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tangleboss2
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« Reply #25 on: February 03, 2010, 05:57:12 AM »

Got a working kernel with ESATA support  Smiley

Used the latest 2.6.32.7 config and patches from sheeva.with-linux.com and just recompiled with the modified version of sheevaplug-setup.c, not sure what went wrong before.

With my Startech S352U2RER dual drive USB/ESATA box configured in JBOD mode with 2 WD 1.5TB disks it's all working

ata2: SATA link up 3.0 Gbps (SStatus 123 SControl F300)
ata2.15: Port Multiplier 1.1, 0x1095:0x5744 r33, 3 ports, feat 0x1/0x9
ata2.00: hard resetting link
ata2.01: hard resetting link
ata2.02: hard resetting link
ata2.00: ATA-8: WDC WD15EADS-00R6B0, 01.00A01, max UDMA/133
ata2.00: 2930277168 sectors, multi 0: LBA48 NCQ (depth 31/32)
ata2.00: configured for UDMA/133
ata2.01: ATA-8: WDC WD15EADS-00R6B0, 01.00A01, max UDMA/133
ata2.01: 2930277168 sectors, multi 0: LBA48 NCQ (depth 31/32)
ata2.01: configured for UDMA/133
ata2: EH complete
scsi 1:0:0:0: Direct-Access     ATA      WDC WD15EADS-00R 01.0 PQ: 0 ANSI: 5
sd 1:0:0:0: [sda] 2930277168 512-byte logical blocks: (1.50 TB/1.36 TiB)
sd 1:0:0:0: Attached scsi generic sg0 type 0
scsi 1:1:0:0: Direct-Access     ATA      WDC WD15EADS-00R 01.0 PQ: 0 ANSI: 5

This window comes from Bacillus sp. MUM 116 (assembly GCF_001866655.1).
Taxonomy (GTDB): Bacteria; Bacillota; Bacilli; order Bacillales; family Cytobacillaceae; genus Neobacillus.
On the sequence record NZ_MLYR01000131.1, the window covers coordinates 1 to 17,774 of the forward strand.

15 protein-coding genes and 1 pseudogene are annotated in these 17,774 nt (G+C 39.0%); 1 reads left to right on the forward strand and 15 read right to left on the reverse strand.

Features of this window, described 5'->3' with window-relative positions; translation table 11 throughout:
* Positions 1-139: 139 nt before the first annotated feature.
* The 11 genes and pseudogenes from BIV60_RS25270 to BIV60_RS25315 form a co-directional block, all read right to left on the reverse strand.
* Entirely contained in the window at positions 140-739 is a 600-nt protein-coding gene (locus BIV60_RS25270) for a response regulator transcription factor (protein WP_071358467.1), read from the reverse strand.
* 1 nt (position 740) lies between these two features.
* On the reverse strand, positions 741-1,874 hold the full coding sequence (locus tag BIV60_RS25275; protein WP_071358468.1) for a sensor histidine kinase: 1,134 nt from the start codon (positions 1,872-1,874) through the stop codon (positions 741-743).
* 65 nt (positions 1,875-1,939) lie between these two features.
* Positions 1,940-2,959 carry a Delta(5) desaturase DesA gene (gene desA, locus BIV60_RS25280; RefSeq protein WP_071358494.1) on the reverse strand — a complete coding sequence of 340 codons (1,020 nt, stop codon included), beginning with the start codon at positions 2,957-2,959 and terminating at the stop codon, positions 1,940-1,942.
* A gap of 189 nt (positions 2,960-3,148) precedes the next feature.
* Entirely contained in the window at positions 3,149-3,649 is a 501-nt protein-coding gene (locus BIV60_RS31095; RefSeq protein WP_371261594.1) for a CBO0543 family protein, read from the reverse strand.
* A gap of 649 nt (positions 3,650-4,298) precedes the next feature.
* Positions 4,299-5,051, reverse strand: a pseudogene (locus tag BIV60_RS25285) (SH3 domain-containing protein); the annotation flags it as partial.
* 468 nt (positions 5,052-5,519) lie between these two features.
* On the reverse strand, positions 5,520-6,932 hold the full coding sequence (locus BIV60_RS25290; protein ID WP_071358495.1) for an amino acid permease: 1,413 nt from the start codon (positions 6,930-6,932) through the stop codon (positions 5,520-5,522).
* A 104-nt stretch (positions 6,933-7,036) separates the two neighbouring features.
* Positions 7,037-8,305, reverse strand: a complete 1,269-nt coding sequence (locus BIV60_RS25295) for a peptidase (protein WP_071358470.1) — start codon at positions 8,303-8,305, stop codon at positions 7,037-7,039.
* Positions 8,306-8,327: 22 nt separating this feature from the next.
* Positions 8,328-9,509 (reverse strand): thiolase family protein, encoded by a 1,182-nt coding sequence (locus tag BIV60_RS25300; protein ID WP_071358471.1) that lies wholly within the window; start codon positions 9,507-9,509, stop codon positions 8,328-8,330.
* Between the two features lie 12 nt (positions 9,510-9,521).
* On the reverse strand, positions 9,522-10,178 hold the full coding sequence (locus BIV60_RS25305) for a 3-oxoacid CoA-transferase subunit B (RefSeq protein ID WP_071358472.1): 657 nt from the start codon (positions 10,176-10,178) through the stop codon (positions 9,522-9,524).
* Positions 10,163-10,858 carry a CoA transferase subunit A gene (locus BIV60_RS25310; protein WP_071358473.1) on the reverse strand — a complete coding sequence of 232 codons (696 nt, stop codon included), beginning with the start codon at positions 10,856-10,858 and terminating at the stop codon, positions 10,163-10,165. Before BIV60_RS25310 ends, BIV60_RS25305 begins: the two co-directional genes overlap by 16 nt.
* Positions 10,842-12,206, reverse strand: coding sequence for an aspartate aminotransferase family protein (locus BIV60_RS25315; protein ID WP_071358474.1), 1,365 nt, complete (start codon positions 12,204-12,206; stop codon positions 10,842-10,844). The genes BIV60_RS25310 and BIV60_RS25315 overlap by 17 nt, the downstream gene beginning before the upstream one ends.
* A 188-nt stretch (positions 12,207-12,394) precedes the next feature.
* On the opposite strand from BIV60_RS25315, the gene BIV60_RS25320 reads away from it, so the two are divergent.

sd 1:0:0:0: [sda] Write Protect is off
sd 1:0:0:0: [sda] Write cache: enabled, read cache: enabled, doesn't support DPO or FUA
sd 1:1:0:0: [sdb] 2930277168 512-byte logical blocks: (1.50 TB/1.36 TiB)
sd 1:1:0:0: Attached scsi generic sg1 type 0
 sda:
sd 1:1:0:0: [sdb] Write Protect is off
sd 1:1:0:0: [sdb] Write cache: enabled, read cache: enabled, doesn't support DPO or FUA
 sda1
 sdb:
sd 1:0:0:0: [sda] Attached SCSI disk
 sdb1
sd 1:1:0:0: [sdb] Attached SCSI disk


At 3GB/s  Smiley

Performance looks good, varies between 65 and 80 MB/s

/root@sheeva:~# hdparm -t /dev/sda1

/dev/sda1:
 Timing buffered disk reads:  224 MB in  3.01 seconds =  74.46 MB/sec
root@sheeva:~# hdparm -t /dev/sdb1

/dev/sdb1:
 Timing buffered disk reads:  202 MB in  3.01 seconds =  67.08 MB/sec
root@sheeva:~#


Now to actually do something useful with it.
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portnawak
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« Reply #26 on: February 05, 2010, 11:53:38 PM »

Got a working kernel with ESATA support  Smiley

Used the latest 2.6.32.7 config and patches from sheeva.with-linux.com and just recompiled with the modified version of sheevaplug-setup.c, not sure what went

Hi tangleboss2.

Good news ! Thanks for the update.

I have to do this as well, and then switch my 4 bays enclosure from USB to eSata.

Can you please share with us how you succeeded in the cross compilation ? Is there a how-to somewhere ? (my Debian Squeeze is on a SD card)

Thanks.
« Last Edit: February 06, 2010, 12:46:30 AM by portnawak » Logged

tangleboss2
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« Reply #27 on: February 08, 2010, 11:53:32 AM »

I just downloaded and installed the arm-2009q3-67-arm-none-linux-gnuabi compiler from CodeSourcery (I'm doing everything on a Gentoo Linux box).

Download your kernel of choice from kernel.org
download the matching patches and config file from sheeva.with-linux.
Apply the patches.
Install the modified setup file - either modify it yourself by looking at the RD one or download the one superpat supplied here http://plugcomputer.org/plugforum/index.php?topic=927.15